more » « less
  4. Abstract

    Anthropogenic carbon emissions and associated climate change are driving rapid warming, acidification, and deoxygenation in the ocean, which increasingly stress marine ecosystems. On top of long‐term trends, short term variability of marine stressors can have major implications for marine ecosystems and their management. As such, there is a growing need for predictions of marine ecosystem stressors on monthly, seasonal, and multi‐month timescales. Previous studies have demonstrated the ability to make reliable predictions of the surface ocean physical and biogeochemical state months to years in advance, but few studies have investigated forecast skill of multiple stressors simultaneously or assessed the forecast skill below the surface. Here, we use the Community Earth System Model (CESM) Seasonal to Multiyear Large Ensemble (SMYLE) along with novel observation‐based biogeochemical and physical products to quantify the predictive skill of dissolved inorganic carbon (DIC), dissolved oxygen, and temperature in the surface and subsurface ocean. CESM SMYLE demonstrates high physical and biogeochemical predictive skill multiple months in advance in key oceanic regions and frequently outperforms persistence forecasts. We find up to 10 months of skillful forecasts, with particularly high skill in the Northeast Pacific (Gulf of Alaska and California Current Large Marine Ecosystems) for temperature, surface DIC, and subsurface oxygen. Our findings suggest that dynamical marine ecosystem prediction could support actionable advice for decision making.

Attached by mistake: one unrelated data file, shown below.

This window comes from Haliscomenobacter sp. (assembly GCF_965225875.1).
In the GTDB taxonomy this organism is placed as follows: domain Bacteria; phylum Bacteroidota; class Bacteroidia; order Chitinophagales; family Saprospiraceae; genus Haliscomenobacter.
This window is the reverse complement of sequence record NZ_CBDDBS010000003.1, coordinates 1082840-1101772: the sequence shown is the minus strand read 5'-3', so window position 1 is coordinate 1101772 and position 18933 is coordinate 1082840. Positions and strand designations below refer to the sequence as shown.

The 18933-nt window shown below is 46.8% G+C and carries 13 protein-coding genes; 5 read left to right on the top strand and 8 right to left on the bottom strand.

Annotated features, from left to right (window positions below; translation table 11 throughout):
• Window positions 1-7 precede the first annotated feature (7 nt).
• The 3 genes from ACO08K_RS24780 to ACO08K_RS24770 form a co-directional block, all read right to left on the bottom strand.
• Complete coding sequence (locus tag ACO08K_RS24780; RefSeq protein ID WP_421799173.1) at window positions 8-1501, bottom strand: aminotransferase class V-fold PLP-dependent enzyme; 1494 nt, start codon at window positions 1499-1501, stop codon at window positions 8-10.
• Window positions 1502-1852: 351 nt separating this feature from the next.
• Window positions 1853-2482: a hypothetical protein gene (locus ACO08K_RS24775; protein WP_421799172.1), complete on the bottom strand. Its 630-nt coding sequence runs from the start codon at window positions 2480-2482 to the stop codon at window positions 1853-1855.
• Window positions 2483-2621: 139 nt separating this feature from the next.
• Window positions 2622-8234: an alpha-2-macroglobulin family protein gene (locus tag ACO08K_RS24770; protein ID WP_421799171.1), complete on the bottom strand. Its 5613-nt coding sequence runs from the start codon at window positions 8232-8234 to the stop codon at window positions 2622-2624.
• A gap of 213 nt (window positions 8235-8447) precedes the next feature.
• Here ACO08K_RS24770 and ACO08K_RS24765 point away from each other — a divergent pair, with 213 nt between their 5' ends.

more » « less
  5. null (Ed.)
    Abstract The California Current System (CCS) sustains economically valuable fisheries and is particularly vulnerable to ocean acidification, due to its natural upwelling of carbon-enriched waters that generate corrosive conditions for local ecosystems. Here we use a novel suite of retrospective, initialized ensemble forecasts with an Earth system model (ESM) to predict the evolution of surface pH anomalies in the CCS. We show that the forecast system skillfully predicts observed surface pH variations a year in advance over a naive forecasting method, with the potential for skillful prediction up to five years in advance. Skillful predictions of surface pH are mainly derived from the initialization of dissolved inorganic carbon anomalies that are subsequently transported into the CCS. Our results demonstrate the potential for ESMs to provide skillful predictions of ocean acidification on large scales in the CCS. Initialized ESMs could also provide boundary conditions to improve high-resolution regional forecasting systems. 
    more » « less